Inductive or Indirect Plan: Contrary to the deductive plan, in the inductive organizational plan the writer puts the text first and then presents the conclusion and recommendations. It is close to the Persuasive-Request Messages in which the reader is prepared for the reception of certain information.
WAYS TO ORGANIZE REPORT TEXT SECTION
It is of paramount importance that the writer of a report before he prepares the final outline and before he begins writing decides on the best way to organize the mass of details included in the text section. The text details can be organized in one or more of the following ways, depending on the needs and requirements of the readers:
(a) By Topics:
To arrange text details topic-wise means that the writer should divide the text of the report into different topics and then provide them suitable, standard heads. This arrangement is the most common since it makes reading of the report easy.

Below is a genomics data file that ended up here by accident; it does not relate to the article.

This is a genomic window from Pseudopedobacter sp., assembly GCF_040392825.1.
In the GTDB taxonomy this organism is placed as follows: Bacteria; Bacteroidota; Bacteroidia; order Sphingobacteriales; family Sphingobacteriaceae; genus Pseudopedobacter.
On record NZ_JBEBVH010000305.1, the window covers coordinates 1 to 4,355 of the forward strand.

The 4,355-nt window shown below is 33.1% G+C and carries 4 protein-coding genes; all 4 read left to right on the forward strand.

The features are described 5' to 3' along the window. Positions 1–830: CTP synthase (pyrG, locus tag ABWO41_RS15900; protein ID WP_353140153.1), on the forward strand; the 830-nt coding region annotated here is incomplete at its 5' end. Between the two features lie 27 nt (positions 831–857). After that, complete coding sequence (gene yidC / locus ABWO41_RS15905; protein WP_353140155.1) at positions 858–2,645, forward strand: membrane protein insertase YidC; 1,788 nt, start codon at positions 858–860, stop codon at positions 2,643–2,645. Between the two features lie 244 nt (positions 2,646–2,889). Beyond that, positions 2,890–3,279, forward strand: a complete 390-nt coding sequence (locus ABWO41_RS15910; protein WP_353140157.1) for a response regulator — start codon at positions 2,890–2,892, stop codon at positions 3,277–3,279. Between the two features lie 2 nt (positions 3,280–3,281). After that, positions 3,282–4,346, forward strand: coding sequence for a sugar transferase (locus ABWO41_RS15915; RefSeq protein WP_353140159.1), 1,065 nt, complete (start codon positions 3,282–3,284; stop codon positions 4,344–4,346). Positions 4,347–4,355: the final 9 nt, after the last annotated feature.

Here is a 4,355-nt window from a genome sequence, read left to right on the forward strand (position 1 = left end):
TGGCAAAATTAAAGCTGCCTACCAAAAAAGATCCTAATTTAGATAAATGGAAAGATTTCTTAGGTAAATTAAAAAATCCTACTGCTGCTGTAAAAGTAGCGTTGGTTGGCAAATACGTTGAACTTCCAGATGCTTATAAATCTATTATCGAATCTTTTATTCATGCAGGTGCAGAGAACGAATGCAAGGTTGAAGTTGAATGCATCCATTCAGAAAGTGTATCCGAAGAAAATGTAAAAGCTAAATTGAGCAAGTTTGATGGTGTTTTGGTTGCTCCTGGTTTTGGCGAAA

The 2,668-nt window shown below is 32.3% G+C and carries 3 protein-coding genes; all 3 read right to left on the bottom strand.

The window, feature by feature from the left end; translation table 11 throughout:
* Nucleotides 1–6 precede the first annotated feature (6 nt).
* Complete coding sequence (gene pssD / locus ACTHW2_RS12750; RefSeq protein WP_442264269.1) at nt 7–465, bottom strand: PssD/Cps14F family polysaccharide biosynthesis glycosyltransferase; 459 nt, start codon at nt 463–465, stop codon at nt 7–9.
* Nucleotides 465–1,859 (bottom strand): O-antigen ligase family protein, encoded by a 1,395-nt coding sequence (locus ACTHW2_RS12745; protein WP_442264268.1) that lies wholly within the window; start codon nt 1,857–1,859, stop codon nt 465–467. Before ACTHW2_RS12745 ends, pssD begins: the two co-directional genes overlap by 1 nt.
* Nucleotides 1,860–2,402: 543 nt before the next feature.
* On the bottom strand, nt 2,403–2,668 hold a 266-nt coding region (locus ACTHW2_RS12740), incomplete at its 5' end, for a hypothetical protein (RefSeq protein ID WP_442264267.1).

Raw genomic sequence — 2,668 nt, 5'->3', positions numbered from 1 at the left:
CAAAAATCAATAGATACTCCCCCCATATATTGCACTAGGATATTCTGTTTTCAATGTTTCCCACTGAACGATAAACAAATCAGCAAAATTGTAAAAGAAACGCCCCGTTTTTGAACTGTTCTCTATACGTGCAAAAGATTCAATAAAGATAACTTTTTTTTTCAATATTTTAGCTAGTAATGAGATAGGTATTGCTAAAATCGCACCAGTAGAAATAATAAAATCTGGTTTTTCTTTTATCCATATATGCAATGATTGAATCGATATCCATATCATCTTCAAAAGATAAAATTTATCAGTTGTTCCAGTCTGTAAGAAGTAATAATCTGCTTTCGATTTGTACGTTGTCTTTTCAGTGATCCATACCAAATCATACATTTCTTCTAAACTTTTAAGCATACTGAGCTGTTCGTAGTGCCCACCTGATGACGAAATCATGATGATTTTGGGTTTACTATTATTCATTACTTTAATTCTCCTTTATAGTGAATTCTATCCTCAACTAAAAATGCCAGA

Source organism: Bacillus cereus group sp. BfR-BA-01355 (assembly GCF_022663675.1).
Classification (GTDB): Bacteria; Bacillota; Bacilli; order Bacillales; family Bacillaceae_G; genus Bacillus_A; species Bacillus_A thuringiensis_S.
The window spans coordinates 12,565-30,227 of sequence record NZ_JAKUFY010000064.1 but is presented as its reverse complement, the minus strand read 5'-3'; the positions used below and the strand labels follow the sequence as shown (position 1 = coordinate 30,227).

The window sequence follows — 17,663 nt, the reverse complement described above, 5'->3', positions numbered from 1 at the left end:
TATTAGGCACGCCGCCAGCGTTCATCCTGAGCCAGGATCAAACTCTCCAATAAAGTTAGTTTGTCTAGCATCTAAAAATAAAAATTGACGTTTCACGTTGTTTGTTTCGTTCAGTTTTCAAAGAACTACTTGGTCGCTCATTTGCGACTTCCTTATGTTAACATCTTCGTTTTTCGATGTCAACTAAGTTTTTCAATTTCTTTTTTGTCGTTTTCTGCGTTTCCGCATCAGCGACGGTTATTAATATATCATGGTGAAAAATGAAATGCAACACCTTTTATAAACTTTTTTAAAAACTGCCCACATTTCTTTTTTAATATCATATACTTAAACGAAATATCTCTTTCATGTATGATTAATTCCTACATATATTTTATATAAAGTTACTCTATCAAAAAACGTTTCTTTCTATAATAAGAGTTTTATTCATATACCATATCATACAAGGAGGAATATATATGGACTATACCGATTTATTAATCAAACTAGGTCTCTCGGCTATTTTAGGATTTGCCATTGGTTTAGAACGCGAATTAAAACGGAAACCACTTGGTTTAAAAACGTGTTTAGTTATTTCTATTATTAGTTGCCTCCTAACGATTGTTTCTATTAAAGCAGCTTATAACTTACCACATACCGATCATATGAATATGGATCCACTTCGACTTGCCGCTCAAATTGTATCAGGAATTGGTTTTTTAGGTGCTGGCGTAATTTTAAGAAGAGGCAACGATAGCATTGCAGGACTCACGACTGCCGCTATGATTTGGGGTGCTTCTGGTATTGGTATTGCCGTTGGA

(b) By Order of Occurrence:
In this sort of arrangement, the writer presents details of the text in a chronological order. He presents the different parts of the text not according to any standard divisions but according to the time periods. This kind of arrangement is not logical but chronological.
(e) By Order of Location:
Organization of the text materials in order of location means that the gives details of the report place-wise or location-wise. a report is to be made to describe business activities spread over a number of locations, this order may be preferred.
(d) By Procedure or Process: